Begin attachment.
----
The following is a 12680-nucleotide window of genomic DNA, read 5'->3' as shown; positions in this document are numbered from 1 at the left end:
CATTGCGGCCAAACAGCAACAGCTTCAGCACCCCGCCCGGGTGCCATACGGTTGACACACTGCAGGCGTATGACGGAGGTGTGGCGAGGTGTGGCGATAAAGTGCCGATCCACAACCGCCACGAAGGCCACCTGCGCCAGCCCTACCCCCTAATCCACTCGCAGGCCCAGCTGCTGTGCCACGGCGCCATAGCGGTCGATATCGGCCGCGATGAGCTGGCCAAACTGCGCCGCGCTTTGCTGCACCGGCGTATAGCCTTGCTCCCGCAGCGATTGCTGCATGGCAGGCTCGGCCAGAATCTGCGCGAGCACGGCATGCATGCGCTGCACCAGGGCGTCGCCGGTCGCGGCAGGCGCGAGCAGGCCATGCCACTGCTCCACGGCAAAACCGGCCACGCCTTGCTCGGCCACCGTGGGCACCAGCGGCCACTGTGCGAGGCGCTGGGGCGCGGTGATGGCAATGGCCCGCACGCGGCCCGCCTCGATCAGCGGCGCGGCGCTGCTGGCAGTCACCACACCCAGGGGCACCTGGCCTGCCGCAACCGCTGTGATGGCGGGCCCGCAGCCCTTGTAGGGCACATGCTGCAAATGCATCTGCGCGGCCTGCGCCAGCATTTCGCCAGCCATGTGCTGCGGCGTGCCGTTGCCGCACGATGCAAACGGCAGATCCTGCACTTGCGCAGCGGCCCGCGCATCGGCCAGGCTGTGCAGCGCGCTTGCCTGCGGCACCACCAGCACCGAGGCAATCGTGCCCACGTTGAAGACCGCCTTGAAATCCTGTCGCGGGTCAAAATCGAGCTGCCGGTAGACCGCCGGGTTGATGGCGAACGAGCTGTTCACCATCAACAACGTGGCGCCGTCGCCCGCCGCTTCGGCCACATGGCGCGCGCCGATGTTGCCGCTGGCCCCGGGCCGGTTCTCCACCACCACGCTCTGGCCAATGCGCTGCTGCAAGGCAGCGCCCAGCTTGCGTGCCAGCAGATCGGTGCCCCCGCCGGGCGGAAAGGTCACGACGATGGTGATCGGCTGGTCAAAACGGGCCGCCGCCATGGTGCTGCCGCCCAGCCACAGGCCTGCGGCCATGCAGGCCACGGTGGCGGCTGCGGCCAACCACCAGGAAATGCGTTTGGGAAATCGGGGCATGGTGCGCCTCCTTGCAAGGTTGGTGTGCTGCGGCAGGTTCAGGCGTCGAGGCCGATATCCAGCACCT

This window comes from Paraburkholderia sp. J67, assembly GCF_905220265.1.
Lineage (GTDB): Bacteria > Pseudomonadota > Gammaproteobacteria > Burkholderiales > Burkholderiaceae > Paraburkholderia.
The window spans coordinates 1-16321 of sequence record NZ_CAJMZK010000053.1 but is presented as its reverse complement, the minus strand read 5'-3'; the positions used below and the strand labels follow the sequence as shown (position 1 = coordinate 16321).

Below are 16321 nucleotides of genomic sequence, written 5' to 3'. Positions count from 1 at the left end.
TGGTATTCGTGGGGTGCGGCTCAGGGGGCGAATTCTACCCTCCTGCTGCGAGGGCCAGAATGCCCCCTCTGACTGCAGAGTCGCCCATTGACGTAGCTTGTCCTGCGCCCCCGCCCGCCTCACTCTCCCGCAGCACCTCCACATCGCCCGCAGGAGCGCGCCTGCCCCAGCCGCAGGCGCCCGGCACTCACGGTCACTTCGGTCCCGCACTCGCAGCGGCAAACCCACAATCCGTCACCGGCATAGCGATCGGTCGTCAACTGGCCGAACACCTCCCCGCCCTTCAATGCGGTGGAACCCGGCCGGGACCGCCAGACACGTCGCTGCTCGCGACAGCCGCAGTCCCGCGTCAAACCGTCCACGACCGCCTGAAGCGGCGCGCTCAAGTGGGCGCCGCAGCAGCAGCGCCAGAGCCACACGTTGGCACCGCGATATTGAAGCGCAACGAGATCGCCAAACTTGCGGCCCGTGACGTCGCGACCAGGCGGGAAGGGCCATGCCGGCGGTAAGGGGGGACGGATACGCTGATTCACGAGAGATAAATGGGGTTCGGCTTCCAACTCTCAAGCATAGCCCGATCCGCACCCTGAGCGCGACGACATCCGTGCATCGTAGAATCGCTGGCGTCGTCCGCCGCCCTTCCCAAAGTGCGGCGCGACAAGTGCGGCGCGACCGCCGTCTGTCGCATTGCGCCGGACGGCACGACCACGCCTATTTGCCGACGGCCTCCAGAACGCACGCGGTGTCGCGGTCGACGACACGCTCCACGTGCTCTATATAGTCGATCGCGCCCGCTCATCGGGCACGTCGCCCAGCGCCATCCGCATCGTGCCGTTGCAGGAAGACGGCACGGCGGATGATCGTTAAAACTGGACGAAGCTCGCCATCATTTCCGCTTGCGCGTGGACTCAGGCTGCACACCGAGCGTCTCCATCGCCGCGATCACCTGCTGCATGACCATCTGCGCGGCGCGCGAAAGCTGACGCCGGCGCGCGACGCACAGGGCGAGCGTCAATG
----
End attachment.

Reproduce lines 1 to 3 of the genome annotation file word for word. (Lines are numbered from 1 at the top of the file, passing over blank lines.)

The following is a 12680-nucleotide window of genomic DNA, read 5'->3' as shown; positions in this document are numbered from 1 at the left end:
CATTGCGGCCAAACAGCAACAGCTTCAGCACCCCGCCCGGGTGCCATACGGTTGACACACTGCAGGCGTATGACGGAGGTGTGGCGAGGTGTGGCGATAAAGTGCCGATCCACAACCGCCACGAAGGCCACCTGCGCCAGCCCTACCCCCTAATCCACTCGCAGGCCCAGCTGCTGTGCCACGGCGCCATAGCGGTCGATATCGGCCGCGATGAGCTGGCCAAACTGCGCCGCGCTTTGCTGCACCGGCGTATAGCCTTGCTCCCGCAGCGATTGCTGCATGGCAGGCTCGGCCAGAATCTGCGCGAGCACGGCATGCATGCGCTGCACCAGGGCGTCGCCGGTCGCGGCAGGCGCGAGCAGGCCATGCCACTGCTCCACGGCAAAACCGGCCACGCCTTGCTCGGCCACCGTGGGCACCAGCGGCCACTGTGCGAGGCGCTGGGGCGCGGTGATGGCAATGGCCCGCACGCGGCCCGCCTCGATCAGCGGCGCGGCGCTGCTGGCAGTCACCACACCCAGGGGCACCTGGCCTGCCGCAACCGCTGTGATGGCGGGCCCGCAGCCCTTGTAGGGCACATGCTGCAAATGCATCTGCGCGGCCTGCGCCAGCATTTCGCCAGCCATGTGCTGCGGCGTGCCGTTGCCGCACGATGCAAACGGCAGATCCTGCACTTGCGCAGCGGCCCGCGCATCGGCCAGGCTGTGCAGCGCGCTTGCCTGCGGCACCACCAGCACCGAGGCAATCGTGCCCACGTTGAAGACCGCCTTGAAATCCTGTCGCGGGTCAAAATCGAGCTGCCGGTAGACCGCCGGGTTGATGGCGAACGAGCTGTTCACCATCAACAACGTGGCGCCGTCGCCCGCCGCTTCGGCCACATGGCGCGCGCCGATGTTGCCGCTGGCCCCGGGCCGGTTCTCCACCACCACGCTCTGGCCAATGCGCTGCTGCAAGGCAGCGCCCAGCTTGCGTGCCAGCAGATCGGTGCCCCCGCCGGGCGGAAAGGTCACGACGATGGTGATCGGCTGGTCAAAACGGGCCGCCGCCATGGTGCTGCCGCCCAGCCACAGGCCTGCGGCCATGCAGGCCACGGTGGCGGCTGCGGCCAACCACCAGGAAATGCGTTTGGGAAATCGGGGCATGGTGCGCCTCCTTGCAAGGTTGGTGTGCTGCGGCAGGTTCAGGCGTCGAGGCCGATATCCAGCACCT

This window comes from Paraburkholderia sp. J67, assembly GCF_905220265.1.